[FOUNTAIN]Inter-Korean unions need to be on tableChinese Premier Wen Jiabao has a unique law of multiplication and division. In an interview with the Washington Post in November, 2003, Mr. Wen said, “Any small problem multiplied by 1.3 billion will end up being a very big problem. For a very big aggregate divided by 1.3 billion, it will come to a very tiny figure.” Here, 1.3 billion is the population of China.
The late Chinese leader Deng Xiaoping frequently mentioned the population of China. He boastfully said China fed 22 percent of the world’s population with only 7 percent of its arable land. When Western critics pointed out the poor human rights condition in China, he responded that China’s human rights priority was to be well fed. He also added what sounded like a threat: “What will happen if the Chinese economy worsens and tens of millions of people move to neighboring countries?” He was referring to the floating population in China, which was estimated to be 80 million at the time.
While Beijing is worrying about its ever-growing population, expected to reach 1.6 billion in the near future, developed nations are troubled by diminishing populations. Singapore, the majority of whose population is ethnic Chinese, is one of them. The concern of Singaporean authorities is the decreasing proportion of ethnic Chinese among its citizens. When the country was established in 1964, ethnic Chinese made up 90 percent of the population, but the figure dropped to 70 percent this year. In order to boost the ethnic Chinese ratio, the Singaporean government invited students from China. In return for a four year scholarship, the student has to stay and work in Singapore for six years after graduation. In those six years, they become old enough to consider marriage and the Singaporean authorities hope they will marry and settle there. In addition to boosting the population, the plan also brings talented workers to Singapore.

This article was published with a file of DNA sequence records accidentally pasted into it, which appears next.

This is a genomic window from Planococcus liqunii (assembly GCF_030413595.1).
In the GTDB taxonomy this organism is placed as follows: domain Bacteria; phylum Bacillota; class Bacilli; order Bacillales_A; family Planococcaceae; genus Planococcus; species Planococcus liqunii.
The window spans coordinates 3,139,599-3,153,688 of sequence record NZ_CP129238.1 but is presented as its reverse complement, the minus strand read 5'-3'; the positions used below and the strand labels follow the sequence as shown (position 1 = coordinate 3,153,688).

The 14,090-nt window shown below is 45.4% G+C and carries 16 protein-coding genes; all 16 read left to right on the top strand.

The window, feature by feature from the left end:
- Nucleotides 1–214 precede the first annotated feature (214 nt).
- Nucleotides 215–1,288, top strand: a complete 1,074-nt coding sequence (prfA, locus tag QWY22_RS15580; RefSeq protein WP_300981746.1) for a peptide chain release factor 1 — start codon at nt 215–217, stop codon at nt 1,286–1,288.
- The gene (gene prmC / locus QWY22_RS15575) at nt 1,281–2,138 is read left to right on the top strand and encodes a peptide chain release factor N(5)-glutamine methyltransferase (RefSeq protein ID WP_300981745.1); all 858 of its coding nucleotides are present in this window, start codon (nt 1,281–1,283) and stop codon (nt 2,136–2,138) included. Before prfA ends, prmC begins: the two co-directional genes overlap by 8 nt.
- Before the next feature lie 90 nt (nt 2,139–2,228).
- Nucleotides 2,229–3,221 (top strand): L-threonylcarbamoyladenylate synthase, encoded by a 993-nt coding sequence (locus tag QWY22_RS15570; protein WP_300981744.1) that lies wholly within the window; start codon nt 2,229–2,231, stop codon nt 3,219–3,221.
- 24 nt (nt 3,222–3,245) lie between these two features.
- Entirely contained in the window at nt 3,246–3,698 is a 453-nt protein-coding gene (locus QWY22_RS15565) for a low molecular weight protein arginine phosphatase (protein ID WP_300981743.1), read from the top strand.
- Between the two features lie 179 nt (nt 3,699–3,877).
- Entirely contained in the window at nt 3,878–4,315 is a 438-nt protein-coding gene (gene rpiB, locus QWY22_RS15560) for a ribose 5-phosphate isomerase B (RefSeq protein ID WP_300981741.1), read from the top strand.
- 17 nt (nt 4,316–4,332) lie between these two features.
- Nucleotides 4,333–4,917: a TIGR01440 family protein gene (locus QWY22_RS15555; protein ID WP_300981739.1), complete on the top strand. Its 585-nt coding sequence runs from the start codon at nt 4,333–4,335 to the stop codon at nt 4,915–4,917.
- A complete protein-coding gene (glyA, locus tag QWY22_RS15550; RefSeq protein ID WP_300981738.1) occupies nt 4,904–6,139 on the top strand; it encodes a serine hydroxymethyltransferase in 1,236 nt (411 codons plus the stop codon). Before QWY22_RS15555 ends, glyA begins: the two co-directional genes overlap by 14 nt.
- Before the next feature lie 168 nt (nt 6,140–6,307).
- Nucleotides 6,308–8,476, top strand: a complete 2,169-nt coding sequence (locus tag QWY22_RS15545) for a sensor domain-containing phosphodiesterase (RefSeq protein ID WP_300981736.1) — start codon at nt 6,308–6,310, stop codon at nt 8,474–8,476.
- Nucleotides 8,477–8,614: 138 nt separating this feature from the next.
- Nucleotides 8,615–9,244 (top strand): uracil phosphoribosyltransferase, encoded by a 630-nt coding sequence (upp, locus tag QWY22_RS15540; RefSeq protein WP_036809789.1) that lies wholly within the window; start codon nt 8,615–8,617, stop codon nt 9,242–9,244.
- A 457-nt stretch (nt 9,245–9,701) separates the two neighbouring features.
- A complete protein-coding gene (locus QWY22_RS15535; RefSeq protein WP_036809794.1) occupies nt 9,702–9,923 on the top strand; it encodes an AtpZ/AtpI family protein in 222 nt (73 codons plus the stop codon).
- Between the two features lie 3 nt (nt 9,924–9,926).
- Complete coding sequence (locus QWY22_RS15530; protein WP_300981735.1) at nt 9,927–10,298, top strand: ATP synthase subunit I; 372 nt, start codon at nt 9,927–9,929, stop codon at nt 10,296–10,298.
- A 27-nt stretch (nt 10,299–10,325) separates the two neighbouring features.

For the first time in Korea’s history, the number of deceased is expected to exceed the number of newborns in South Jeolla Province this year. The National Statistical Office forecasts a net decrease in the total population will begin in 2020. According to the Population Association of Korea, there will be no one left in Korea by 2954 if the birth rate of 1.2 is maintained. How can we boost the population of Korea? We cannot borrow people from China like Singapore, so why not encourage marriage between South and North Koreans? There is an old saying that South Korean men are handsome and North Korean women are beautiful. Just in time, the six-way talks have seen a breakthrough. In the next inter-Korean ministerial meeting, I hope the representatives discuss the issue as a part of their agenda.
by You Sang-chul
The writer is the Asia news editor at the JoongAng Ilbo.